Here’s Why the Russian Ruble Is Collapsing

The Russian economy has been in trouble for months, but last night, things got absurdly bad. The value of the ruble dropped as much as 19 percent in the last 24 hours, the worst single-day drop for the ruble in 16 years. Now Russians are reportedly bum-rushing malls to swap cash for washing machines, TVs, or laptops—anything that seems as if it might hold value better than paper money, whose worth is evaporating in real time. The political and economic forces sending Russia into a downward spiral are complex. Here’s what you need to know. 

Russia’s economy has been hurt by two big things: the falling price of oil and economic sanctions. (Remember Crimea?) The oil and gas industry generates about half of Russia’s revenue, so when a combination of the shale boom in the U.S. and weaker demand worldwide pushed the price from $110 per barrel earlier this year to $60, Russia got hammered. The sanctions imposed by Europe and the U.S., designed to punish Russia’s companies for President Vladimir Putin’s actions in Ukraine, have hurt, too. 

But why is this happening right now? What changed on Monday?

What we’re seeing in recent days resembles full-blown panic. There’s nothing really new. At this point, it’s about psychology: Fear has taken over, and there’s clearly a rush on the part of traders and investors to get their money out of Russian assets. We’re seeing a run on the entire country. 

Shouldn’t the Kremlin be doing something? 

It is. Russia’s Central Bank has been trying to fight this trend, first by using its stockpile of foreign currencies to go out into the market and buy rubles, hoping to prop up the price. Then, early in the morning on Tuesday in Moscow, the Central Bank announced a gigantic interest rate increase. The idea is that if you offer people higher interest rates, they’re more likely to keep their money in rubles. 

Neither move has worked. Fears surrounding the Russian economy have taken over. Even dramatically higher interest rates can’t convince people to keep their money in rubles.

What’s the best-case scenario for Russians right now?

In an ideal world, Putin would see that his economy is crumbling (the weakening currency and surging interest rates make for a deadly combination of economic contraction and rampant inflation) and take steps to convince Europe and the U.S. to ease the sanctions. That would probably be enough to stem the panic and also offer real economic benefit. To do that, he’d have to dramatically pull back  activity in Ukraine; frankly, that’s extremely unlikely. Putin’s adventures in Ukraine are very popular in Russia, and that’s the one thing he has going for him.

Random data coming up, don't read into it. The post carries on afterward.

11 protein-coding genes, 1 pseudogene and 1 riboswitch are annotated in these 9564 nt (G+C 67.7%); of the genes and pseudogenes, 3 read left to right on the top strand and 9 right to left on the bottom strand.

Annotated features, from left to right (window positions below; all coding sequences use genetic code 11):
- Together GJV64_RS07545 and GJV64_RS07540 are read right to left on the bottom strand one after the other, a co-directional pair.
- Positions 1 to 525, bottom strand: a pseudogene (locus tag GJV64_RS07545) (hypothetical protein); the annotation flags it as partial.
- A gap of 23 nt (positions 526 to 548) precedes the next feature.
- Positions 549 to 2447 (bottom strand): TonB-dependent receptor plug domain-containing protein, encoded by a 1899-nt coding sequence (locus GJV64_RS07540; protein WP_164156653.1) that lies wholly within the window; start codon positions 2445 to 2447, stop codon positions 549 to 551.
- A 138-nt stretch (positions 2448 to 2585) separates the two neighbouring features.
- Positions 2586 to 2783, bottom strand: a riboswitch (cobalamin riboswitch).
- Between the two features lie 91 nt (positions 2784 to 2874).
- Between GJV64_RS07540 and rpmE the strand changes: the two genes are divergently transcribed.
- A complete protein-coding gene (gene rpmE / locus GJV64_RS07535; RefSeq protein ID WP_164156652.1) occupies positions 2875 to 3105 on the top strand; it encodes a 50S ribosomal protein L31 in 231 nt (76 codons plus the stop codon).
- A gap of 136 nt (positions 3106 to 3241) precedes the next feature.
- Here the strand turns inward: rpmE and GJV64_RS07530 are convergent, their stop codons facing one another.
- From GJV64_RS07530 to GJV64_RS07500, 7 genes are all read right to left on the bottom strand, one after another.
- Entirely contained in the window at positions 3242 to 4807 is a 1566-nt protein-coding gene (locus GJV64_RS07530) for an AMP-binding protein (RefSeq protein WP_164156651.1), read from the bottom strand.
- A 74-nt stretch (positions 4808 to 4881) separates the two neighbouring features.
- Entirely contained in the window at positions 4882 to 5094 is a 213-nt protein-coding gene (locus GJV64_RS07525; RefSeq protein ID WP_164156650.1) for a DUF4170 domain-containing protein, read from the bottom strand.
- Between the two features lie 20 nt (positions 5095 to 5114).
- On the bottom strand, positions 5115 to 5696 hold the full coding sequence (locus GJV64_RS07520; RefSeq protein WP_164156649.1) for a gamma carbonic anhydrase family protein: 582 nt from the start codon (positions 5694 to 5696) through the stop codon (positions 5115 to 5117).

Worst case scenario? Are we there yet?

Out-and-out economic collapse and hyperinflation. It’s frightening to think what Putin might do in response to that, but the big fear is that he will become even more aggressive on the geopolitical front to persuade his people that Russia’s problems are being caused by an outside enemy and that the time is now to stand up militarily.

Silver lining: Caviar’s going to get really cheap, right? 
Nope. Because of overfishing, there has been a ban on wild black caviar in Russia since 2007. Almost all caviar is now farmed, and it’s imported from California, Japan, and other places. Vodka isn’t getting cheaper, either: The international brand of Stoli is bottled in Luxembourg by SPI Group, Smirnoff is owned by Diageo, and almost all the brands you think of as Russian are owned by international conglomerates that are doing just fine.  

If the article suppose to have a video or a photo gallery and it does not appear on your screen, please Click Here

16 December 2014 | 4:37 pm – Source:


Leave a Reply

Your email address will not be published.